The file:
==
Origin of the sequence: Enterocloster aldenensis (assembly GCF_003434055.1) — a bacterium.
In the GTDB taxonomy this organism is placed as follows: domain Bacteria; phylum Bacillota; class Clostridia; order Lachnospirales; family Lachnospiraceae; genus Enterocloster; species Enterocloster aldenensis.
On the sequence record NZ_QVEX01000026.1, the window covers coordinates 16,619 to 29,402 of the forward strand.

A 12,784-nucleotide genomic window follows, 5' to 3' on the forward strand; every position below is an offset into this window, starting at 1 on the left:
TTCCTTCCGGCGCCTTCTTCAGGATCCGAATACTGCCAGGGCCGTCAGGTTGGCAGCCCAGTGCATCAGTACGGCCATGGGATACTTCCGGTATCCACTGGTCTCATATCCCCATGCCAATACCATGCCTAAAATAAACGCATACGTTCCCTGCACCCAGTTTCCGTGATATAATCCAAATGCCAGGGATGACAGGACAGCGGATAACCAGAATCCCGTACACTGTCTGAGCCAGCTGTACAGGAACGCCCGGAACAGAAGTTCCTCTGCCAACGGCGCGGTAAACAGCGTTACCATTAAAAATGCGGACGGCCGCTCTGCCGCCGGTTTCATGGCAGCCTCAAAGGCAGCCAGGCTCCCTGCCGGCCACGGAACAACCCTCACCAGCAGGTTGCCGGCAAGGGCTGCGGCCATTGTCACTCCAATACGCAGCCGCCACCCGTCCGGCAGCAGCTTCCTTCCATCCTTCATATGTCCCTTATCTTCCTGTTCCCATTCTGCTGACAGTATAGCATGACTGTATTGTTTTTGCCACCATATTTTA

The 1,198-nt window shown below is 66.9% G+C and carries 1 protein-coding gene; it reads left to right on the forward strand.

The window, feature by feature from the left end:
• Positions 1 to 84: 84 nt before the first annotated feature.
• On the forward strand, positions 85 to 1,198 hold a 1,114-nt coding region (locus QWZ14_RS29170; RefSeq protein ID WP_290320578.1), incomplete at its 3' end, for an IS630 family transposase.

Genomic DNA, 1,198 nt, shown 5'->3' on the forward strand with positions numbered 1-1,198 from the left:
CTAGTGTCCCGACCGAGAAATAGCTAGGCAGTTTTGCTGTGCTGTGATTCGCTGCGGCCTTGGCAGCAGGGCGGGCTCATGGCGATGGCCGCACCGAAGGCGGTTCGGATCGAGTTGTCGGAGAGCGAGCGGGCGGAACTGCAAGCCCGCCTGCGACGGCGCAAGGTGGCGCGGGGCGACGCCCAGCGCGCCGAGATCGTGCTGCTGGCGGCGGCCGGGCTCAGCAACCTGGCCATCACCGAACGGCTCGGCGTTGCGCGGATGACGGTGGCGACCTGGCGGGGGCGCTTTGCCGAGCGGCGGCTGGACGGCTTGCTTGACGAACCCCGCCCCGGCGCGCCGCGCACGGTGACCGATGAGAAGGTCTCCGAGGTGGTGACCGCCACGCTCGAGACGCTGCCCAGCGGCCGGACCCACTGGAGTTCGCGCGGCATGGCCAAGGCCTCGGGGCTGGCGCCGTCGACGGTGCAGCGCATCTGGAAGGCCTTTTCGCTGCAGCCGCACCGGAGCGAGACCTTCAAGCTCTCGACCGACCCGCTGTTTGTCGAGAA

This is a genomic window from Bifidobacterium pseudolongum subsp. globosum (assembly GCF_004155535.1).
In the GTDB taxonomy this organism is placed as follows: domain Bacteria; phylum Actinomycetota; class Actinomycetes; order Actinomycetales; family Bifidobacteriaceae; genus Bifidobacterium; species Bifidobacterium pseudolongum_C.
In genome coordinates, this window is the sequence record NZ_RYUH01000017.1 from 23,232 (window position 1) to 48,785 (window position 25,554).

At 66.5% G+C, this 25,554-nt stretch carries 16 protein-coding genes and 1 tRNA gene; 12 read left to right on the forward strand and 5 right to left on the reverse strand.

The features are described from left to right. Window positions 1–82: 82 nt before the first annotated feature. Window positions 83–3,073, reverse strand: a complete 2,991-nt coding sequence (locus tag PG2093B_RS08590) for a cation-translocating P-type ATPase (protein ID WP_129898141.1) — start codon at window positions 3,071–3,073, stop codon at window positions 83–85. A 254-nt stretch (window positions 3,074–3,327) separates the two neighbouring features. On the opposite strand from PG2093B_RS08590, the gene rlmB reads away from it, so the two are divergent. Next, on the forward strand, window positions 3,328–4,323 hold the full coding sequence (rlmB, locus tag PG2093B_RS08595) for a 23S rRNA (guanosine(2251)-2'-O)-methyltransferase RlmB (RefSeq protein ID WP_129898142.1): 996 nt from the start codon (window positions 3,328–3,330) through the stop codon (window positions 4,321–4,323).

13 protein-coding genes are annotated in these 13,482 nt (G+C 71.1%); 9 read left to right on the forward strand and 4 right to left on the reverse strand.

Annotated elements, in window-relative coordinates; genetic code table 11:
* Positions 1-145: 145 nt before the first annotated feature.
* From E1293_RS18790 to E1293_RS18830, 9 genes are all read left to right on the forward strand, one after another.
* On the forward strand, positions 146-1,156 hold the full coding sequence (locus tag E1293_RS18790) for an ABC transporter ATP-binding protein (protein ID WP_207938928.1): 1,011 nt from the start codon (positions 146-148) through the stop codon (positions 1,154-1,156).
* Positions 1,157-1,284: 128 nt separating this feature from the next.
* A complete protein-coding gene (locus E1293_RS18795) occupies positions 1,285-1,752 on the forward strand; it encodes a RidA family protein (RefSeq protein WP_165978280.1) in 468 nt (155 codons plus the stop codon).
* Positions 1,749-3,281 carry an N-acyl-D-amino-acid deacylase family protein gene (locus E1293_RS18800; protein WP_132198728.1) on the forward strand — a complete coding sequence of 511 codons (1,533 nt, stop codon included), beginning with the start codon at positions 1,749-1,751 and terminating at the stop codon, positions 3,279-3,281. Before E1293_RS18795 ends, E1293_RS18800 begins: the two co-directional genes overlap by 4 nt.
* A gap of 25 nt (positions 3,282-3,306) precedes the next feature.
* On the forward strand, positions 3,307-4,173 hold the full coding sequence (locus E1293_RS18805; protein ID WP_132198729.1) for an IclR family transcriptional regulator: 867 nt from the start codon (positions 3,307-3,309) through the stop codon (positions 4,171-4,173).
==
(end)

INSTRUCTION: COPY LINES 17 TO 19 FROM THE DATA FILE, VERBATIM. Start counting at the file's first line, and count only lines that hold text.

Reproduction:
13 protein-coding genes are annotated in these 13,482 nt (G+C 71.1%); 9 read left to right on the forward strand and 4 right to left on the reverse strand.

Annotated elements, in window-relative coordinates; genetic code table 11:
* Positions 1-145: 145 nt before the first annotated feature.